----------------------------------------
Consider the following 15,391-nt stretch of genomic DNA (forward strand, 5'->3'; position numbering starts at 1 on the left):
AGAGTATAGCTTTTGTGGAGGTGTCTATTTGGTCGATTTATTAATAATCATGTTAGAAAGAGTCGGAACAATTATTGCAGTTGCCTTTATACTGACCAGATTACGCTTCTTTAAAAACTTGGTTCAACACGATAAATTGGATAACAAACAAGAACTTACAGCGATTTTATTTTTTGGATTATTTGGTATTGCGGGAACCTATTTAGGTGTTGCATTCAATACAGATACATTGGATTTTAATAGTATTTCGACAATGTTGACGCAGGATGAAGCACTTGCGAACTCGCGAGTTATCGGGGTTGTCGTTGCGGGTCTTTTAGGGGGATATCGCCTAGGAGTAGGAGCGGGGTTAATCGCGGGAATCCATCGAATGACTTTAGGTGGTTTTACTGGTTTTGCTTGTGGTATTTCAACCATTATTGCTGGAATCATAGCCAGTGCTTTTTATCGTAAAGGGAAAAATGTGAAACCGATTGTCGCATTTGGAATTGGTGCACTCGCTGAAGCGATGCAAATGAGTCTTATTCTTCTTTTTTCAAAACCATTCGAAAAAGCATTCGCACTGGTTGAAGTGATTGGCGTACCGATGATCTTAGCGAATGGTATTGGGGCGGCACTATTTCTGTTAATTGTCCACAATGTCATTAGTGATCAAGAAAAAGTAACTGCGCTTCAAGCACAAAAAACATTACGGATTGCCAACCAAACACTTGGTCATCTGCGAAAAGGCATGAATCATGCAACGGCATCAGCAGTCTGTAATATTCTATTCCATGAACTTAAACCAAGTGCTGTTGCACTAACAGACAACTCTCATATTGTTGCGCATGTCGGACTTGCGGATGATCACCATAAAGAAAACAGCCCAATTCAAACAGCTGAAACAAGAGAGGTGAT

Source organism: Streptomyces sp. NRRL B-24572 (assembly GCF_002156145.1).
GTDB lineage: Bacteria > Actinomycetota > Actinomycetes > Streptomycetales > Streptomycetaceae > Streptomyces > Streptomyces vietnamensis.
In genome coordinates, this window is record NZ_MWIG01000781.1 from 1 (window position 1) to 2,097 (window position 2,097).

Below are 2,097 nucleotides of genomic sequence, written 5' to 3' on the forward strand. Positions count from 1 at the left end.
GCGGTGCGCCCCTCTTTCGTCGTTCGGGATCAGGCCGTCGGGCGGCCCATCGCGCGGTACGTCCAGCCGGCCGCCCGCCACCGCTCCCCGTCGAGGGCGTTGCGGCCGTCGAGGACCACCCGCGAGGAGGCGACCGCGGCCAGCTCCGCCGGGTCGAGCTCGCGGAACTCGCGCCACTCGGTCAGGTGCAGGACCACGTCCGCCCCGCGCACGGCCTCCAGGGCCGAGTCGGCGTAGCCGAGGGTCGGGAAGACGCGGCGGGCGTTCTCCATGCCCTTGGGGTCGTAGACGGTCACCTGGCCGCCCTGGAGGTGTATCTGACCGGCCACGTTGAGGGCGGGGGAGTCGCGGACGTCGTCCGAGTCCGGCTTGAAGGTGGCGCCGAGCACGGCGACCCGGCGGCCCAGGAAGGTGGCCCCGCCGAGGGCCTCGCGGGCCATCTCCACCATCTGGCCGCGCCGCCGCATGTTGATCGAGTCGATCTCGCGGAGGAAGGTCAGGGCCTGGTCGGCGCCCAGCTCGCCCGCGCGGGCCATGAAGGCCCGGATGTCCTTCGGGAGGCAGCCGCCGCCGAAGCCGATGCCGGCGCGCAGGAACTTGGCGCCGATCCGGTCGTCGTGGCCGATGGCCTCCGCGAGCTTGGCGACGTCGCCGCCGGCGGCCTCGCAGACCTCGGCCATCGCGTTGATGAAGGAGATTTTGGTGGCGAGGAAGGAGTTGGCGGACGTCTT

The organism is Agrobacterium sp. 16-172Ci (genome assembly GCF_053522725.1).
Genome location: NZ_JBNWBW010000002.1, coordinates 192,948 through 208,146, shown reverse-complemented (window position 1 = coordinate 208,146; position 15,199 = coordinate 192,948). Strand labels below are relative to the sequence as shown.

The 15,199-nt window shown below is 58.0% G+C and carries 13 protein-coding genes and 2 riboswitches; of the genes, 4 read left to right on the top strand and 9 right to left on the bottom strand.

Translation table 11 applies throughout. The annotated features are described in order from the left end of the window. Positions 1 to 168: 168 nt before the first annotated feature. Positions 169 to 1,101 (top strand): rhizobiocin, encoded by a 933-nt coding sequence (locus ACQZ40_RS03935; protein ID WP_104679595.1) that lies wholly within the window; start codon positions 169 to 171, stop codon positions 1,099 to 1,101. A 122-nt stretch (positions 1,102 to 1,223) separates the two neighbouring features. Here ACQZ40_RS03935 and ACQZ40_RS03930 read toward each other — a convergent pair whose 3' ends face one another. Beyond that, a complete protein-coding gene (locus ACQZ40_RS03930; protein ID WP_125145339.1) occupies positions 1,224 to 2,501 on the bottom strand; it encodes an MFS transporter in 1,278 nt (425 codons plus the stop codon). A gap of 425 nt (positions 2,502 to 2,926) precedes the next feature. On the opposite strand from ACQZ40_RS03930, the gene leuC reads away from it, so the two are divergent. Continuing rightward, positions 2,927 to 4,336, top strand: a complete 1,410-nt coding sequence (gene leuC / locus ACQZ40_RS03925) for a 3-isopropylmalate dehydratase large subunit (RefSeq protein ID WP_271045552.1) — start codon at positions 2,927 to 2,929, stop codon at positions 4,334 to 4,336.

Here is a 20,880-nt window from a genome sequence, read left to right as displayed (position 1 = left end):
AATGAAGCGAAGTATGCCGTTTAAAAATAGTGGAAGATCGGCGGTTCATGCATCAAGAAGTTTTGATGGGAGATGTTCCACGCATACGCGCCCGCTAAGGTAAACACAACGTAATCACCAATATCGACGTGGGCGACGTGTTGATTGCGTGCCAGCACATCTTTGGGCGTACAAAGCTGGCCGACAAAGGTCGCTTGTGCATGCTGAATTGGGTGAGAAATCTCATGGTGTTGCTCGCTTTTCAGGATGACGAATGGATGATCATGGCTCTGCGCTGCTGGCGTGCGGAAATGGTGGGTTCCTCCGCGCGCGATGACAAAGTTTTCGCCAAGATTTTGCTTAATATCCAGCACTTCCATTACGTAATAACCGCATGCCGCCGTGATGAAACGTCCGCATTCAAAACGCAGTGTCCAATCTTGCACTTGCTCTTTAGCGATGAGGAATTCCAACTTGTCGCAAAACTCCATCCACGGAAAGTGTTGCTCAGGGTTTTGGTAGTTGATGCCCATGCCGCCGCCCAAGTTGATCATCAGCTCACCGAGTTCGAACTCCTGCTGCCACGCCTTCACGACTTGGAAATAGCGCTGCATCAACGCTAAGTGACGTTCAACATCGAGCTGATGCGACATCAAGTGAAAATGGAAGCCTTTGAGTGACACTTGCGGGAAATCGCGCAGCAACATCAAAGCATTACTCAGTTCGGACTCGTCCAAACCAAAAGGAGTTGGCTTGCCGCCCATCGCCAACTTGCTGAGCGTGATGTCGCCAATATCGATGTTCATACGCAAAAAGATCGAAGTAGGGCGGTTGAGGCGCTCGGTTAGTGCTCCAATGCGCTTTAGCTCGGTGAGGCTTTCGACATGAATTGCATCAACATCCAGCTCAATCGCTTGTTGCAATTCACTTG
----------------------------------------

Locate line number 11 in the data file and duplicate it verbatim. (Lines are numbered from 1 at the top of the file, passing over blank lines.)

Translation table 11 applies throughout. The annotated features are described in order from the left end of the window. Positions 1 to 168: 168 nt before the first annotated feature. Positions 169 to 1,101 (top strand): rhizobiocin, encoded by a 933-nt coding sequence (locus ACQZ40_RS03935; protein ID WP_104679595.1) that lies wholly within the window; start codon positions 169 to 171, stop codon positions 1,099 to 1,101. A 122-nt stretch (positions 1,102 to 1,223) separates the two neighbouring features. Here ACQZ40_RS03935 and ACQZ40_RS03930 read toward each other — a convergent pair whose 3' ends face one another. Beyond that, a complete protein-coding gene (locus ACQZ40_RS03930; protein ID WP_125145339.1) occupies positions 1,224 to 2,501 on the bottom strand; it encodes an MFS transporter in 1,278 nt (425 codons plus the stop codon). A gap of 425 nt (positions 2,502 to 2,926) precedes the next feature. On the opposite strand from ACQZ40_RS03930, the gene leuC reads away from it, so the two are divergent. Continuing rightward, positions 2,927 to 4,336, top strand: a complete 1,410-nt coding sequence (gene leuC / locus ACQZ40_RS03925) for a 3-isopropylmalate dehydratase large subunit (RefSeq protein ID WP_271045552.1) — start codon at positions 2,927 to 2,929, stop codon at positions 4,334 to 4,336.